In 5D, there are believed to be the following CRF ursatopes:

- The pyroursateron, with 6 pyrochora, one rectified pyrochoron, and five pyroursachora.
- The aeroursateron, with an aerochoron, a xylochoron, 16 pyroursachora, and 8 octahedral pyramids.
- The xyloursateron, with a xylochoron, a rectified xylochoron, 24 aeroursachora, and 24 cubical pyramids.
- The hydroursateron, with a hydrochoron, a rectified hydrochoron, 600 pyroursachora, and 120 icosahedral pyramids.

In all higher dimensions *n* > 5, only two CRF ursatopes are believed possible:

- The pyroursatope: (
*n*+1) pyro-(*n*-1)-topes, a rectified pyro-(*n*-1)-tope and*n*pyroursa-(*n*-1)-topes; - The aeroursatope: an aero-(
*n*-1)-tope, a rectified aero-(*n*-1)-tope, 2^{n-1}pyroursa-(*n*-1)-topes and (2*n*-2) aero-(*n*-2)-tope pyramids.

## Expanded ursatopes

Expanded ursatopes may be constructed by expanding the facets of the top facet such that the ursatope facets are pushed apart. Prisms are inserted between the ursatope facets, causing the bottom facet to also expand, and the lacing pyramids to expand into cupolae. Expanded ursatopes may be used to construct higher-dimensional modified ursatopes in which the lacing facets are expanded ursatopes, etc.

Each of the three ursachora have corresponding expanded forms:

- The expanded pyroursachoron xfo3oox3xxx, with a cuboctahedron, a truncated octahedron, 4 tridiminished icosahedra, 6 pentagonal prisms, 4 triangular prisms and 4 triangular cupola (to be verified);
- The expanded aeroursachoron xfo3oox4xxx, with a rhombicuboctahedron, a truncated cube, 8 tridiminished icosahedra, 12 pentagonal prisms, 6 cubes and 6 square cupola;
- The expanded hydroursachoron xfo3oox5xxx, with a rhombicosidodecahedron, a truncated dodecahedron, 20 tridiminished icosahedra, 30+12 = 42 pentagonal prisms and 12 pentagonal cupola (to be verified).

## Magnaursatopes

In March 2016, User:Quickfur discovered that it is possible to construct a 4D analogue of the tridiminished rhombicosidodecahedron (J83) using a similar construction to the ursatopes. This has been assigned D4.15 and is currently informally referred to as the *magnaursachoron*:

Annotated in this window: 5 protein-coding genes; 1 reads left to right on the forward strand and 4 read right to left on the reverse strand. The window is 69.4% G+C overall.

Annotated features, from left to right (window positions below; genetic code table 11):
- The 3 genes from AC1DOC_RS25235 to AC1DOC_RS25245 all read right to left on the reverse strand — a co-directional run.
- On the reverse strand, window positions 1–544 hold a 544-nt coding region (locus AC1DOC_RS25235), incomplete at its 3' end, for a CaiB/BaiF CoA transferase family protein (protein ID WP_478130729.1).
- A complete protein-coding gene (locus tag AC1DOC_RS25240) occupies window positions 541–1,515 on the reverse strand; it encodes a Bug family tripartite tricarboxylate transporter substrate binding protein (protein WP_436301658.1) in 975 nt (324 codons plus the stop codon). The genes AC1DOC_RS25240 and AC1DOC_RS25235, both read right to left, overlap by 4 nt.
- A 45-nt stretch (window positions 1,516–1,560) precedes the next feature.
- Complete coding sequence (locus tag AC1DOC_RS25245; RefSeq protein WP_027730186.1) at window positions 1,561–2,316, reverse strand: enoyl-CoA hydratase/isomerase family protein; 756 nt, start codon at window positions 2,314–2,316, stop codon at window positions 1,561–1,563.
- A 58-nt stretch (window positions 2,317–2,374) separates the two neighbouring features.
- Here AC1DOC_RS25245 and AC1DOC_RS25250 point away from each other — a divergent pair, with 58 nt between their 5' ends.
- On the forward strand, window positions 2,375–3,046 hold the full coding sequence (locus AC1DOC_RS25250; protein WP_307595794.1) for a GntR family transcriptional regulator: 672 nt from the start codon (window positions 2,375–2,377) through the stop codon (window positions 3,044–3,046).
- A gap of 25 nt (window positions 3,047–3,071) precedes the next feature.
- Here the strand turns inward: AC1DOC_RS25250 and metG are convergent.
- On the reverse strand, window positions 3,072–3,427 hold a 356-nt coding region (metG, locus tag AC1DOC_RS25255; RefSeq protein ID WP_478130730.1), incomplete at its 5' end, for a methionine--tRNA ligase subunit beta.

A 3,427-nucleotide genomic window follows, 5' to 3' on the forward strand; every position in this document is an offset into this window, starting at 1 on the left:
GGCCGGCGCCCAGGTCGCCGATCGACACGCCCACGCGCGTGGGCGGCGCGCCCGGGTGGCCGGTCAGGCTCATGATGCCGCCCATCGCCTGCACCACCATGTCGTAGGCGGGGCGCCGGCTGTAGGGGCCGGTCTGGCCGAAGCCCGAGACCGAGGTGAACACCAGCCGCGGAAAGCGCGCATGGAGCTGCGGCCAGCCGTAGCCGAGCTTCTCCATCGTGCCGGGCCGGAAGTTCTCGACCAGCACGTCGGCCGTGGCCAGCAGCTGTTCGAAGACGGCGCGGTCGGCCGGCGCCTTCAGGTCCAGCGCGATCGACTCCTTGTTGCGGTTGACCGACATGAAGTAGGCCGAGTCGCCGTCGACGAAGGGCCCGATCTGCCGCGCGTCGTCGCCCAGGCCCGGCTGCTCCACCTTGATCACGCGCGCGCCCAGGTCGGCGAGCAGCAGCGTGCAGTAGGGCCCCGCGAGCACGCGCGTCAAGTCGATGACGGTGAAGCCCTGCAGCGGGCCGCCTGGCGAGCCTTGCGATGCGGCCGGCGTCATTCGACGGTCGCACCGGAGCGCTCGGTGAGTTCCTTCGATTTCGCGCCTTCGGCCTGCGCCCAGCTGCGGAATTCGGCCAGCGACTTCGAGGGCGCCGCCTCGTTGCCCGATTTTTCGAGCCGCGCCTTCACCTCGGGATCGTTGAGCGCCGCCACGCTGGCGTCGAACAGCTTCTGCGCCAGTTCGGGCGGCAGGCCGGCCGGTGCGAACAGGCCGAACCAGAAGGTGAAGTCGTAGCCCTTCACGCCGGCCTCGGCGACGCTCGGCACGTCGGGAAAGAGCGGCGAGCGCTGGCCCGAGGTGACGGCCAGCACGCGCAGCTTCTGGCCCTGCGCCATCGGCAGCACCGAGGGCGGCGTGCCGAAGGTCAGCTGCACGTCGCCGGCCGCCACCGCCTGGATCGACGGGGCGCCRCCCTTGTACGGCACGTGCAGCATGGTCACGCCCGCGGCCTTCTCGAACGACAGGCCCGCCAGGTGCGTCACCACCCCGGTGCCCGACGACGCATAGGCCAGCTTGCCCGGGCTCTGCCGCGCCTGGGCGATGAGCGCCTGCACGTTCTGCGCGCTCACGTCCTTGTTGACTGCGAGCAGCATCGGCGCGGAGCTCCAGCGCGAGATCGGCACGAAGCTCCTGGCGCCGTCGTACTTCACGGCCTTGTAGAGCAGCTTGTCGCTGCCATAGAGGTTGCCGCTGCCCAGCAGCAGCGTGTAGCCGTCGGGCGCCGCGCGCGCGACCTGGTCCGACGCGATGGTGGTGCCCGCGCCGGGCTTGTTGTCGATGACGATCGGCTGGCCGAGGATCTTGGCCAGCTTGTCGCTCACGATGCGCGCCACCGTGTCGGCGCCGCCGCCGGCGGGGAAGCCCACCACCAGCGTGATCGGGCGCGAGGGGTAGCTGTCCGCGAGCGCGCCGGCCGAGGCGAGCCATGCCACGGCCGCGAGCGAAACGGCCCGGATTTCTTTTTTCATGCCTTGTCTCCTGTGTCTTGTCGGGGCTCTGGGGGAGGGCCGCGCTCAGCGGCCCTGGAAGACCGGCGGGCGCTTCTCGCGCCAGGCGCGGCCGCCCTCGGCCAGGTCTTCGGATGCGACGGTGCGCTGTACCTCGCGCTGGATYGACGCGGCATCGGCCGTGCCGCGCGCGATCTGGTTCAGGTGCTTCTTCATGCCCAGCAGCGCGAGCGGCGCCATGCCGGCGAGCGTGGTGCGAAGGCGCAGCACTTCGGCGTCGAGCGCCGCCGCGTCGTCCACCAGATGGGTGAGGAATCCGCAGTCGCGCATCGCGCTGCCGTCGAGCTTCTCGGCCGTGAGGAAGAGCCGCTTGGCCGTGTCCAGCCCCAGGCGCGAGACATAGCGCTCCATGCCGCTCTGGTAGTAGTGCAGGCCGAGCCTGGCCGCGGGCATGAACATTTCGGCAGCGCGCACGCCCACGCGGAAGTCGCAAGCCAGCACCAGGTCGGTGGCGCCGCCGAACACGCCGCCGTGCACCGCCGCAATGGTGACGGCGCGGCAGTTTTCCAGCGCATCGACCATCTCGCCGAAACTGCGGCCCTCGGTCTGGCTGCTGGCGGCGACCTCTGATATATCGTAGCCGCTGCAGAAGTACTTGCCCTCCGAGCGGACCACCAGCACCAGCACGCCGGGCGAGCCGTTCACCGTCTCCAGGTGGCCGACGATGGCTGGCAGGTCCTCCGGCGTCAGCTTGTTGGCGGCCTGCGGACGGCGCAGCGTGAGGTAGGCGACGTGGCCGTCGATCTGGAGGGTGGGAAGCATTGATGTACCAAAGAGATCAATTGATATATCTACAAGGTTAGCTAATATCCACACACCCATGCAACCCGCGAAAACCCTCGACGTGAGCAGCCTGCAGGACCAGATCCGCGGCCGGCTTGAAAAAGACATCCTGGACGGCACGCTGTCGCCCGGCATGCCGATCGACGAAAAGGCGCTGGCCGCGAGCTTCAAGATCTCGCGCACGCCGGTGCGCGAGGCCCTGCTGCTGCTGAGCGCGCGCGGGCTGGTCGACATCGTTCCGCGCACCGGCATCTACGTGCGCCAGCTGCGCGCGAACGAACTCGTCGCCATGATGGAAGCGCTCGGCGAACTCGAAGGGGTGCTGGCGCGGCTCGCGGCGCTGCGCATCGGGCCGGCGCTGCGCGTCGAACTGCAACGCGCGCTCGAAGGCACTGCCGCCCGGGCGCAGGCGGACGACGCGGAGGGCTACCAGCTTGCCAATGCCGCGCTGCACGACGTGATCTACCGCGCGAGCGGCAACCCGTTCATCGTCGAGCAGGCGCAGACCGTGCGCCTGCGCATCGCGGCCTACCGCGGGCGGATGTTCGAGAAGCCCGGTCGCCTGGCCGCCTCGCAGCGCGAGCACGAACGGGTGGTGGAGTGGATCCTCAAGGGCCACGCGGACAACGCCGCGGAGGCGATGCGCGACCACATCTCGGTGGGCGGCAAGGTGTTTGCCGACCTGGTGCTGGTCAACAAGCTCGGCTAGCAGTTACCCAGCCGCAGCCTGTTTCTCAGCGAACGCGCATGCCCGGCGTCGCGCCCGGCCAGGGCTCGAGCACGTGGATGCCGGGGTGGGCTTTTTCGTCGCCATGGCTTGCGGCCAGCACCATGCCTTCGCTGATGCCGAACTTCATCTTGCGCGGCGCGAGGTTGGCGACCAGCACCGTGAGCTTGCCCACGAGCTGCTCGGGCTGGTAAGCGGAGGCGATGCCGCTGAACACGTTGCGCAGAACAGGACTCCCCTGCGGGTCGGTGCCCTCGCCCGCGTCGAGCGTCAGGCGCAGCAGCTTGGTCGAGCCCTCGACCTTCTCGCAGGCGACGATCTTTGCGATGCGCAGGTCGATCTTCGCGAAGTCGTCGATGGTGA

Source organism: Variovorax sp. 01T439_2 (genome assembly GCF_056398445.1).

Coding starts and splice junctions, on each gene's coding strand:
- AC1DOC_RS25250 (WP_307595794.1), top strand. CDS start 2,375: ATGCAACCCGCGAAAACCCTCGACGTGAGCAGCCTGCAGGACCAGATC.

It is surmised that higher-dimensional analogues are possible, using lower-dimensional ursatopes (including the above magnaursachoron) as facets. However, this has yet to be verified.

Currently, it is believed that analogues of this (tetrahedral) magnaursachoron with octahedral or icosahedral symmetry cannot be CRF, as the construction would require 3D ursahedra with square / pentagonal symmetry, which are non-CRF.

## Augmented ursatopes

### 3D

In 3D, the tridiminished icosahedron can be augmented with a tetrahedron to produce the Johnson solid *augmented tridiminished icosahedron* (J64).

### 4D

In July 2016, it was discovered that 4D analogues of J64 exist:

- The tetrahedral, octahedral, and icosahedral ursachora can be augmented, respectively, with a 5-cell, an octahedral pyramid, or an icosahedral pyramid to form augmented ursachora.
- Moreoever, the lateral tridiminished icosahedral cells of these ursachora can also be augmented with tridiminished icosahedral pyramids. These lateral augments would cause the polytope to become concave if used simultaneously with the previous "top-cell" augments; in the case of the icosahedral ursachoron, the concave portions can be made convex again by inserting pentagonal pyramid pyramids, producing a fragment of the surface of the 600-cell. However, no such remedy can be made for the tetrahedral and octahedral ursachora. Therefore, for these two ursachora only one or the other kind of augments can added while remaining CRF.

The following cases are known:

- Top-augmented tetrahedral ursachoron (verified to be CRF)
- Laterally-augmented tetrahedral ursachoron: up to 4 augments can be added (the tetra-augmented tetrahedral ursachoron has been verified to be CRF).
- Top-augmented octahedral ursachoron (verified to be CRF)
- Laterally-augmented octahedral ursachoron: only non-adjacent augments are admissible, because the greater dichoral angles in the octahedral ursachoron would cause concave gaps to appear between adjacent augments. The maximal augmentation therefore is 4 augments in tetrahedral symmetry. With 3 augments or less, there are multiple possible configurations, corresponding with the number of subsets of non-adjacent faces of the octahedron, modulo octahedral symmetry. (The tetra-augmented octahedral ursachoron has been verified to be CRF.)
- Top-augmented icosahedral ursachoron (to be verified -- but almost certainly CRF because it corresponds with a diminishing of the 600-cell)
- Laterally-augmented icosahedral ursachoron (to be verified -- these are non-convex but have CRF convex hulls corresponding with fragments of the 600-cell's surface).

### 5D and beyond

It is surmised, though not yet rigorously proven, that top-augmented n-simplex ursatopes ought to exist in all dimensions ≥ 3.

Richard Klitzing found that the tetrahedral ursachoron is orbiform with a radius of 1, which implies that the 5D tetrahedral ursachoron pyramid would be degenerate (zero-height). This seems to indicate that laterally-augmented ursatopes probably do not exist in 5D and beyond, and consequently laterally-augmented ursatopes likely also do not exist beyond 4D.